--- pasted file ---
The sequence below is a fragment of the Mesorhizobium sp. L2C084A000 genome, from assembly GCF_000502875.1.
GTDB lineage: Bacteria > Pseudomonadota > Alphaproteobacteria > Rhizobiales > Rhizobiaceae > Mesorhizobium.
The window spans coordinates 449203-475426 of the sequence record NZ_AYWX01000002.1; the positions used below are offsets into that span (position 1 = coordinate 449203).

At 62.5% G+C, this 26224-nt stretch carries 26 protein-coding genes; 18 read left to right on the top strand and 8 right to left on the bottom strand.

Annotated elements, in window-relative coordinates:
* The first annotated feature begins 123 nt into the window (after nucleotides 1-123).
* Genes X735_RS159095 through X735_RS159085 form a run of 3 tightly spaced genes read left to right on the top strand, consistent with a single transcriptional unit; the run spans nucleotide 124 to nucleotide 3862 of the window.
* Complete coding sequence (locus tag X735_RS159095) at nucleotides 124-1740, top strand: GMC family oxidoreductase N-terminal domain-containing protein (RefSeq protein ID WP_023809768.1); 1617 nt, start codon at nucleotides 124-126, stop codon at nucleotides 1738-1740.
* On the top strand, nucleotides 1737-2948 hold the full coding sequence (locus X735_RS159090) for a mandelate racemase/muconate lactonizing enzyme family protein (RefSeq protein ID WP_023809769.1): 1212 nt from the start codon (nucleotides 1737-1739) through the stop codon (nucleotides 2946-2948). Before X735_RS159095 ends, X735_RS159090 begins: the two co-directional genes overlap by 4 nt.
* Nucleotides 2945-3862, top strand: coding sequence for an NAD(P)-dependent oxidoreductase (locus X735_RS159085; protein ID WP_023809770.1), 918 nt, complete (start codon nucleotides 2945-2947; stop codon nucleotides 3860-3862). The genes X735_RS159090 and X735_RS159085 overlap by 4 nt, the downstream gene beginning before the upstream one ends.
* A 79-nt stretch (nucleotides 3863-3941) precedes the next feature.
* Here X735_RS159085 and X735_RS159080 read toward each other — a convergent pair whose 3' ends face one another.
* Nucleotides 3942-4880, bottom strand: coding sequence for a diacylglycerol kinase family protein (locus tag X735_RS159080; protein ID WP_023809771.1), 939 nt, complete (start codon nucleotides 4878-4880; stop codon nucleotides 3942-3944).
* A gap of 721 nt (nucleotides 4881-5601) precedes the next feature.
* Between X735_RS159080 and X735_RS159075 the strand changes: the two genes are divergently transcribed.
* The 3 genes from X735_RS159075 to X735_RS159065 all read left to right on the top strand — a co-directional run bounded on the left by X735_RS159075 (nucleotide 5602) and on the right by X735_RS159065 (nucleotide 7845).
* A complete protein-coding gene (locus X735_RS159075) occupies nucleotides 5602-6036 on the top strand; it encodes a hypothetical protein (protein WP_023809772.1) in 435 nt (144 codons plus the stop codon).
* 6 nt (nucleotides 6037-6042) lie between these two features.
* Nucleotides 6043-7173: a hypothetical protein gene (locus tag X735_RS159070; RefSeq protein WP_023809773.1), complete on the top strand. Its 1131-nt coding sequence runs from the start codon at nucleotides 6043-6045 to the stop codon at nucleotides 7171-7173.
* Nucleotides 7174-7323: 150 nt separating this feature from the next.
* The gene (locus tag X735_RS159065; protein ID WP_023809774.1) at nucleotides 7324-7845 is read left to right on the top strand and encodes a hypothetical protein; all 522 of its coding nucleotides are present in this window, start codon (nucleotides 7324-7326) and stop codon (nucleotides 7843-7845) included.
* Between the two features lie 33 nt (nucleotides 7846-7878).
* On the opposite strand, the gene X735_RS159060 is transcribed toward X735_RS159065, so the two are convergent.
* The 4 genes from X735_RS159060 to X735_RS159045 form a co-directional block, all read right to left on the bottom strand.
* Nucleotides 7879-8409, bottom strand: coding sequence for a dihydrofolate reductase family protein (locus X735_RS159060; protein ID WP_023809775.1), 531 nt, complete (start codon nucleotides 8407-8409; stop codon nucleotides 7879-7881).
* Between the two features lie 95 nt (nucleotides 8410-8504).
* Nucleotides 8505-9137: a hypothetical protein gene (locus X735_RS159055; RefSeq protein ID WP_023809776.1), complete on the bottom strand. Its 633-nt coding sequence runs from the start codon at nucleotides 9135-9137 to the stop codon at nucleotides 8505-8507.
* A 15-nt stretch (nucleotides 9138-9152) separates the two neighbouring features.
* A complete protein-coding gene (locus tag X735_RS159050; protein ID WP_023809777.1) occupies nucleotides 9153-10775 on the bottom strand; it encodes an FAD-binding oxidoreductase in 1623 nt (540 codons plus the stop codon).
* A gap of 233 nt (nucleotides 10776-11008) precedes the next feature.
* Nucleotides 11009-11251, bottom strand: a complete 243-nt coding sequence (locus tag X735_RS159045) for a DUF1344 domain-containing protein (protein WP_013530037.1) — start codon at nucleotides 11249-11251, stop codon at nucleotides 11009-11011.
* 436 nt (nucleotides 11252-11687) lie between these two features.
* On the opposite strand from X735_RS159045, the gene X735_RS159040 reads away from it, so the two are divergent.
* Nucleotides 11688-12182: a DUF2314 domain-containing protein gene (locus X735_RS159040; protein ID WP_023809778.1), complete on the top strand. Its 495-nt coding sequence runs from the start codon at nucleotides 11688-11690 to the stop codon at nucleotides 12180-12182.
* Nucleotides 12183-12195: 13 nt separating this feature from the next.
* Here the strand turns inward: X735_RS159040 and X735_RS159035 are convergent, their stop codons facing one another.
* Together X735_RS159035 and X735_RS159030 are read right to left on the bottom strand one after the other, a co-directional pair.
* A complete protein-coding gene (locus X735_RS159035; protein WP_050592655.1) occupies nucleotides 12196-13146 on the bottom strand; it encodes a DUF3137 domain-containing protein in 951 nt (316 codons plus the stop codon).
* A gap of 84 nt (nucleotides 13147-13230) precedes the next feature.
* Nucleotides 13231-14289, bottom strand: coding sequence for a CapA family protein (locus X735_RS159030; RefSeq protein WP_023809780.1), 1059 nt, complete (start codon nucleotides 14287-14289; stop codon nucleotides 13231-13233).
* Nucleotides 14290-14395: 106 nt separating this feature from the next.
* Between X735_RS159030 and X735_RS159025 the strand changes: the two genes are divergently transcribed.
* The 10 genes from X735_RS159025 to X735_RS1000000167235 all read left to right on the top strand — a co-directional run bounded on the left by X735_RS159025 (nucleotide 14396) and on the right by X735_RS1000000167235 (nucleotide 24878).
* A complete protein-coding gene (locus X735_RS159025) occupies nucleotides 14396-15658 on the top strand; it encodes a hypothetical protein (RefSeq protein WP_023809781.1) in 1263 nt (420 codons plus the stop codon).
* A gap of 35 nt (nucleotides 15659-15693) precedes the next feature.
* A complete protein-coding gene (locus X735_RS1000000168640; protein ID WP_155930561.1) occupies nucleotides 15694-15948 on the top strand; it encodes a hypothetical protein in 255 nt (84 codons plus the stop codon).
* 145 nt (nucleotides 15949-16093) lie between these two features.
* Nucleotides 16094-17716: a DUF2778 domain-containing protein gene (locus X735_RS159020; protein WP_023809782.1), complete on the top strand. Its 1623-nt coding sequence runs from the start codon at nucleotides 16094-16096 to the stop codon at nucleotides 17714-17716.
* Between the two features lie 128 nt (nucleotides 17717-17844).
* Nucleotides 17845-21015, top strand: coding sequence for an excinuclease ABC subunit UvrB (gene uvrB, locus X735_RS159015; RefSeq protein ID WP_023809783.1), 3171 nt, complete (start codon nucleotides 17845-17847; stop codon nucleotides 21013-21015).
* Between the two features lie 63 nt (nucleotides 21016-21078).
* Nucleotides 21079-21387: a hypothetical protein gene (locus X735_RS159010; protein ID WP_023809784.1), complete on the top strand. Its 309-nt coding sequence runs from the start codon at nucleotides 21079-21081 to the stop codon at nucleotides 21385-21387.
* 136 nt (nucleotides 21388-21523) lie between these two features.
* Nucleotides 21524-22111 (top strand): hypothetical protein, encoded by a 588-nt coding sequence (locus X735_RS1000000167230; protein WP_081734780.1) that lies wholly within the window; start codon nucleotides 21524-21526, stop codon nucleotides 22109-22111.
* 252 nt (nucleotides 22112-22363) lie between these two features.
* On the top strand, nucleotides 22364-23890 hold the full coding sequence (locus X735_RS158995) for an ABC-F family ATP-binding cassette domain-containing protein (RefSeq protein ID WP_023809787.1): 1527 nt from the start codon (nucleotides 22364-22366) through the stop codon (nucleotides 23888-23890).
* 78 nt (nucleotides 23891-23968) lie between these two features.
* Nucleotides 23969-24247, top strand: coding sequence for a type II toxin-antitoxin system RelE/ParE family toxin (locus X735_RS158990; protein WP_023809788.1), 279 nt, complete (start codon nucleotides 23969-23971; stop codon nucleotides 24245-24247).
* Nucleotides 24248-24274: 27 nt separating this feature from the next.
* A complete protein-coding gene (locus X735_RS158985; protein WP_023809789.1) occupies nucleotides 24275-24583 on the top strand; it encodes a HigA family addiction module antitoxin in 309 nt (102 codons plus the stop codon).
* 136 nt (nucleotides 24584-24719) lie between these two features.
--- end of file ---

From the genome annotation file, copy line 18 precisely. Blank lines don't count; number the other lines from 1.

* 6 nt (nucleotides 6037-6042) lie between these two features.